early 15c., offendour, "a lawbreaker; a sinner," agent noun from offend (v.). Earlier was offendour (early 15c.), from Anglo-French.
military punishment in which offender runs between rows of men who beat him in passing; see gantlet.
"one who repeats or rehearses," in any sense, 1570s, agent noun from repeat (v.). As a type of watch, by 1725; as "a repeating firearm," from 1849; as "a frequent offender" from 1868. Also in U.S. history, "one who votes more than once in the same election" (1868).
early 15c., "publish a 'thundering' denunciation; hurl condemnation (at an offender)," a figurative use, from Latin fulminatus, past participle of fulminare "hurl lightning, lighten," figuratively "to thunder," from fulmen (genitive fulminis) "lightning flash," related to fulgor "lightning," fulgere "to shine, flash," from PIE *bhleg- "to shine, flash," from root *bhel- (1) "to shine, flash, burn." Metaphoric sense (the oldest in English) in reference to formal condemnation is from Medieval Latin fulminare, used of formal ecclesiastical censures. Related: Fulminated; fulminating.
"frame of wood erected on a post or pole with holes into which were put the head and hands of an offender who was thus exposed for public derision and abuse," mid-14c., pillorie (attested in Anglo-Latin from late 12c., in surnames from mid-13c.), from Old French pilori "pillory" (mid-12c.), which is related to Medieval Latin pilloria, but all are of uncertain origin. Perhaps a diminutive of Latin pila "pillar, stone barrier" (see pillar), but OED finds this proposed derivation "phonologically unsuitable."
late 15c., "one who fails to perform a duty or discharge an obligation," also, generally, "an offender against the law," a noun use from Latin delinquentum (nominative delinquens), present participle of delinquere "to fail; be wanting, fall short; do wrong, transgress, offend," from de- "completely" (see de-) + linquere "to leave" (from PIE root *leikw- "to leave"). As an adjective, "failing or neglectful in duty," from c. 1600 in English.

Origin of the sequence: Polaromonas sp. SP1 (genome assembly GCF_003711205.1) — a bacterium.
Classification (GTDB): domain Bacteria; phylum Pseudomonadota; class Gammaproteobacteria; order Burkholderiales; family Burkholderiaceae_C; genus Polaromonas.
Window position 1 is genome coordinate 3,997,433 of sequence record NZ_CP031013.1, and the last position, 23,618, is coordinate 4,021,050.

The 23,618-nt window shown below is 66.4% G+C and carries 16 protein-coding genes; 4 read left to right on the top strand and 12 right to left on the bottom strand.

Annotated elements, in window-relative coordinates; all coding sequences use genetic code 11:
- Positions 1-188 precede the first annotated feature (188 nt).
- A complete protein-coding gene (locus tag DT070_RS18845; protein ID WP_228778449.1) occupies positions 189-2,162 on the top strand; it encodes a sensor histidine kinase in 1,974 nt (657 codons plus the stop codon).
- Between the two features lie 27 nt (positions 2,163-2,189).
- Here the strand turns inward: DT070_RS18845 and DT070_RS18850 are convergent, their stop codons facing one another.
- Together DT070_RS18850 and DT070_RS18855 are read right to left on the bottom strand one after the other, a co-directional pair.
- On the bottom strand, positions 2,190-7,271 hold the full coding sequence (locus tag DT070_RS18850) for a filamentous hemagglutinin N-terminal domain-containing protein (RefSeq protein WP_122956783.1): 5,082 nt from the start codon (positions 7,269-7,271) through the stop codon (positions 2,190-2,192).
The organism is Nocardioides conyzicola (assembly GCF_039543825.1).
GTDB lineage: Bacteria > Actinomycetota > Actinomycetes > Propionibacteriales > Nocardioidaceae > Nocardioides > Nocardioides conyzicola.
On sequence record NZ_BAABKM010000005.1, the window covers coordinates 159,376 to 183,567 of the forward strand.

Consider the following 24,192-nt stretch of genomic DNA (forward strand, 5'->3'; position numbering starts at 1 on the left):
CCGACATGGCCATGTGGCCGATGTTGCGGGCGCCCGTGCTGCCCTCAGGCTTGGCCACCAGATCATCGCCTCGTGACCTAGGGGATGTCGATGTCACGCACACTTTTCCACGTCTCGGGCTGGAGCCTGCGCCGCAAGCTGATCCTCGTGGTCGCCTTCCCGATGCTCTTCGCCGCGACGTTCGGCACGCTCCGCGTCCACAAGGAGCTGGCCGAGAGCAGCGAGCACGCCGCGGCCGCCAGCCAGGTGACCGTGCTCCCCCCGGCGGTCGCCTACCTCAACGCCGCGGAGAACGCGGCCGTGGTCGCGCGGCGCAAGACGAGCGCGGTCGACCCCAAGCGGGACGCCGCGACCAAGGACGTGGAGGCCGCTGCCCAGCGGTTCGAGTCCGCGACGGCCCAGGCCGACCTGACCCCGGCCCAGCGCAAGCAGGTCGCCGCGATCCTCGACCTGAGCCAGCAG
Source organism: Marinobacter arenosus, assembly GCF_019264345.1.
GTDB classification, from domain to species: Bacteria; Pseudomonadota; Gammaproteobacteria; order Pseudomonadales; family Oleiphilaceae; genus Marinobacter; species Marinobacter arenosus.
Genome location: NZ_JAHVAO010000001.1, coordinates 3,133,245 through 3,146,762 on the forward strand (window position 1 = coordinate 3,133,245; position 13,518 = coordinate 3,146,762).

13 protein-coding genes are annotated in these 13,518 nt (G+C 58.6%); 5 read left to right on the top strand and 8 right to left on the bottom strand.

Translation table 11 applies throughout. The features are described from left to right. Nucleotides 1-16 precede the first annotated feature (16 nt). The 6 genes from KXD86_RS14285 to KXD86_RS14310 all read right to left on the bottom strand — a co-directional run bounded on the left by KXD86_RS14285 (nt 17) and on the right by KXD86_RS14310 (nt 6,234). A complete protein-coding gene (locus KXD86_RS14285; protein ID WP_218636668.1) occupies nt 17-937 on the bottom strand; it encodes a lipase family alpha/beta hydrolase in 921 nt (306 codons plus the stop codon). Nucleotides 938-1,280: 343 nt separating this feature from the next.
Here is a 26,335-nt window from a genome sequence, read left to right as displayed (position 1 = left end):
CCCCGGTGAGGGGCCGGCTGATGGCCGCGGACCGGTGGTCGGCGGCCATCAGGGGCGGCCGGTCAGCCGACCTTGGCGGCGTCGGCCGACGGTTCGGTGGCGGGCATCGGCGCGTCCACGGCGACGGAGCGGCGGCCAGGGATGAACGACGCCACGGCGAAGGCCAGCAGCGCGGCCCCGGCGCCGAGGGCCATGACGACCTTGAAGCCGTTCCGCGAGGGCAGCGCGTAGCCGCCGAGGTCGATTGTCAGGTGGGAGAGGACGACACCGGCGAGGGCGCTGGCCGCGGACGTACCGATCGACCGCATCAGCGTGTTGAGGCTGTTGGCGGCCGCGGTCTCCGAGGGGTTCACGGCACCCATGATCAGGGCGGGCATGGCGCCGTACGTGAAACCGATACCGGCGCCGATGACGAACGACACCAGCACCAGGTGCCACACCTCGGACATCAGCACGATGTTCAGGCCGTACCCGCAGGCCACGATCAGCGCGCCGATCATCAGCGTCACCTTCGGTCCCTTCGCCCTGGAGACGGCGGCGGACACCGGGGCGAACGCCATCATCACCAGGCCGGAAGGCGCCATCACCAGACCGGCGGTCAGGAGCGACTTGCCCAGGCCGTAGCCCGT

1670s, "person arraigned for a crime or offense," according to legal tradition from Anglo-French cul prit, a contraction of Culpable: prest (d'averrer nostre bille) "guilty, ready (to prove our case)," words used by prosecutor in opening a trial. See culpable. It seems the abbreviation cul. prit was mistaken in English for an address to the defendant.
Meaning "a criminal, an offender" (1769) is, according to OED, "A change of sense, apparently due to popular etymology, the word being referred directly to L. culpa fault, offense."
"a transgression or offense," in civil law, a misdemeanor, 1520s, from Latin delictum "fault, offense, crime," neuter singular of past participle of delinquere "to fail; be wanting, fall short; offend," from de- "completely" (see de-) + linquere "to leave" (from PIE root *leikw- "to leave"). Related: Delictable "criminal, wicked," early 15c. Phrase in flagrant delict translates Latin in flagrante delicto.
Delicts are commonly understood as slighter offenses which do not immediately affect the public peace, but which imply an obligation on the part of the offender to make an atonement to the public by suffering punishment, and also to make reparation for the injury committed The term delinquency has the same signification. [Century Dictionary]
"military punishment in which offender runs between rows of men who beat him in passing," 1640s, gantlope, gantelope, from Swedish gatlopp "passageway," from Old Swedish gata "lane" (see gate (n.)) + lopp "course," related to löpa "to run" (see leap (v.)). Probably borrowed by English soldiers during Thirty Years' War.
By normal evolution the Modern English form would be *gatelope, but the current spelling (first attested 1660s, not fixed until mid-19c.) is from influence of gauntlet (n.1) "a glove," "there being some vague association with 'throwing down the gauntlet' in challenge" [Century Dictionary].
late Old English curs "a prayer that evil or harm befall one; consignment of a person to an evil fate," of uncertain origin. No similar word exists in Germanic, Romance, or Celtic. Middle English Compendium says probably from Latin cursus "course" (see course (n.)) in the Christian sense "set of daily liturgical prayers" extended to "set of imprecations" as in the sentence of the great curse, "the formula read in churches four times a year, setting forth the various offenses which entailed automatic excommunication of the offender; also, the excommunication so imposed." Connection with cross is unlikely. Another suggested source is Old French curuz "anger."
Meaning "the evil which has been invoked upon one, that which causes severe trouble" is from early 14c. Curses as a histrionic exclamation ("curses upon him/her/it") is by 1680s. The curse in 19c. was the sentence imposed upon Adam and Eve in Genesis iii.16-19. The slang sense "menstruation" is from 1930. Curse of Scotland, the 9 of diamonds in cards, is attested from 1791, but the signification is obscure.